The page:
A scene from 'Possession'

A scene from 'Possession'
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*** stars
102 minutes | Rated: PG-13
Opened: Friday, Friday, August 16, 2002
Directed by Neil LaBute

Starring Gwyneth Paltrow, Aaron Eckhart, Jeremy Northam, Jennifer Ehle, Lena Headey, Holly Aird, Tom Hollander, Toby Stephens, Trevor Eve, Anna Massey


This film will translate wonderfully to the small screen. It's a great lazy-afternoon, curl-up-on-the-couch romance.

   VIDEO RELEASE: 02.11.2003
LaBute's casual but comprehensive commentary track is a great listen -- especially for fans of A.S. Byatt's novel. The writer-director addresses all the changes he made, including turning Roland into a brash American to create more sparks with Maude. He speaks very lovingly of the novel and the difficult choices that had to be made in paring it down into a screenplay -- character changes and consolidations, scenes dropped or rearranged, etc. But this track is fascinating in and of itself, as LaBute covers technical details with delight, speaks to the nuances of the performances, and addresses the essential elements of creating contrasts and parallels between the film's two time periods. If I have any complaint, it's that he talks so much he even talks over dialogue he's alluding to in his commentary.


2.35:1 ratio; 5.1 Dolby
DUBS: French
SUBS: English, Spanish



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Famously caustic writer-director balances passionate period romance, alienated modern love in 'Possession'

By Rob Blackwelder

Interweaving two hindrance-hurdling love stories that share a literary connection but take place more than a century apart, director Neil LaBute has taken another large and confident step into an unexpected genre with gratifying results.

"Possession," which is lovingly but sometimes loosely adapted from A.S. Byatt's novel of the same name, follows the germinating romance between two relationship-reluctant academics as they in turn follow a trail of evidence revealing a passionate secret affair between two Victorian poets.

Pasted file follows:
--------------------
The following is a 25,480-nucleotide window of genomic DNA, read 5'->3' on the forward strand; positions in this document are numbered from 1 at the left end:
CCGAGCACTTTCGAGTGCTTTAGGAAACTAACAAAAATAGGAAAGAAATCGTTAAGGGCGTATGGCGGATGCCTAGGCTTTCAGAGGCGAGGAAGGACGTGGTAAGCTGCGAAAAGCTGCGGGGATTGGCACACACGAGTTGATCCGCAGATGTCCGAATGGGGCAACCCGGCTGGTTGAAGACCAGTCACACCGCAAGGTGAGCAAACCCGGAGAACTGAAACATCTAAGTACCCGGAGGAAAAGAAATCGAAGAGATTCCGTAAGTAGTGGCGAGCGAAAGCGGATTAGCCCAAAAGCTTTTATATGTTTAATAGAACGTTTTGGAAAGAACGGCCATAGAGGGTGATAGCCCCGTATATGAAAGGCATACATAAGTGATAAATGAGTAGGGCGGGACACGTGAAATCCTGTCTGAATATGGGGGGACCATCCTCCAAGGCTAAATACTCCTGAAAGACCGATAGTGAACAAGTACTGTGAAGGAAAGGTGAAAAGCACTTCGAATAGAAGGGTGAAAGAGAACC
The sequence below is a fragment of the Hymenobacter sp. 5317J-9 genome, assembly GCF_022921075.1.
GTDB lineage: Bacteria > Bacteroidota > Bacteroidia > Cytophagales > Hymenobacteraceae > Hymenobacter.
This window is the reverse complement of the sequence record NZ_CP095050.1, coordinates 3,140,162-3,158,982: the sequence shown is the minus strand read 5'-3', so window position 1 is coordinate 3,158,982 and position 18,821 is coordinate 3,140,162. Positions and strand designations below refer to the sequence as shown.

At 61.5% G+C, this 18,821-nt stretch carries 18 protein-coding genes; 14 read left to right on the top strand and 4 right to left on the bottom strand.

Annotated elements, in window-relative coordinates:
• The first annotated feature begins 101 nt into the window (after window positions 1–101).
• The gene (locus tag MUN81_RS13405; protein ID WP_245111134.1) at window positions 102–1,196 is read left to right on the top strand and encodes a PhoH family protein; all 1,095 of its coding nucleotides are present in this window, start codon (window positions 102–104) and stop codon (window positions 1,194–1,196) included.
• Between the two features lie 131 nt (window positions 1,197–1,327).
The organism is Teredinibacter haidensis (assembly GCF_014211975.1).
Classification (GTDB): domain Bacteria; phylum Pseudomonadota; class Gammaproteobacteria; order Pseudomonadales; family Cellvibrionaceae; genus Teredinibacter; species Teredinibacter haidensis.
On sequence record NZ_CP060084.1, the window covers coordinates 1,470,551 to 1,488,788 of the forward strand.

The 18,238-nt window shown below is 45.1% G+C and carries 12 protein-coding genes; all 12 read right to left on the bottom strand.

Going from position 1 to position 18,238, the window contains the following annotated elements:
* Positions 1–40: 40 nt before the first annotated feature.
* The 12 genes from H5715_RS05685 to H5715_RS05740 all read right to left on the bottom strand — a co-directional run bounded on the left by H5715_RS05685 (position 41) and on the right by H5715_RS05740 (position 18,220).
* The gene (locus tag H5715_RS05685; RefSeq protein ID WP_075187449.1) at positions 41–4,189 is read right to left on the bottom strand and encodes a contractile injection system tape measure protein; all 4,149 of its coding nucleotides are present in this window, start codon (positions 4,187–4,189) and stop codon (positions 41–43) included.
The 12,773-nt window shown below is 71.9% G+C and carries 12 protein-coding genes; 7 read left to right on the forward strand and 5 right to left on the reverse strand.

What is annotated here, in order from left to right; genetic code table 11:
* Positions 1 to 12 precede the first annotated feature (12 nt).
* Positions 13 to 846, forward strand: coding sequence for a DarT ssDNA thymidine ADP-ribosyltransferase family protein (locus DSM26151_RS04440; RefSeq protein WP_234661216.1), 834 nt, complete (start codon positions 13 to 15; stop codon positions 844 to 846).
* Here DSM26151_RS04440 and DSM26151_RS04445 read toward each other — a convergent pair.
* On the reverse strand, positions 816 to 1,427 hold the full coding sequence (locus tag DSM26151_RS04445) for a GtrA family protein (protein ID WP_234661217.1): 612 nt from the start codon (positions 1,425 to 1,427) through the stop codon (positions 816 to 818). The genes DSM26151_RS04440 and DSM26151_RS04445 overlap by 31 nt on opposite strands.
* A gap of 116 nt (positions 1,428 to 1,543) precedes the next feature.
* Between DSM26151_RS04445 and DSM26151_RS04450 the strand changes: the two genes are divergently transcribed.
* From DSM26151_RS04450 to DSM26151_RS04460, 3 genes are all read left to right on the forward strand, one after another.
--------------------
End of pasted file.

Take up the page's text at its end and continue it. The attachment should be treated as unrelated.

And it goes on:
A wild departure from LaBute's previous films -- the caustic, even cruel social satires "In the Company of Men" and "Your Friends and Neighbors," and the upbeat black comedy "Nurse Betty" -- this effort has the melodic trappings of a Merchant-Ivory romance. But it's also a perceptive musing on what has and hasn't changed between the two time periods in the emotional, practical and sometimes prohibitive logistics of love.

In present day, the picture stars LaBute regular Aaron Eckhart as Roland Michell, a charmingly cocky, brusque and scruffy American scholar in London on a fellowship to study a celebrated Victorian poet named Randolph Henry Ash. His startling discovery of a love letter the married and famously faithful Ash wrote to a mistress -- a letter the brazen Roland surreptitiously sneaks out of a dusty academic library -- leads him to Maud Bailey (Gwyneth Paltrow), a fastidious young British professor who is researching the life of Ash's suspected lover, another Victorian poet named Christabel LaMotte.

At first Maud won't have a bit of it, well aware both Ash's reputation and the fact LaMotte quietly lived with a lover of her own, a woman painter. But persuaded by Roland to follow up on a clue, together they sniff out a stash of passionate, 1860s correspondence between the two poets hidden in the manor where LaMotte once lived.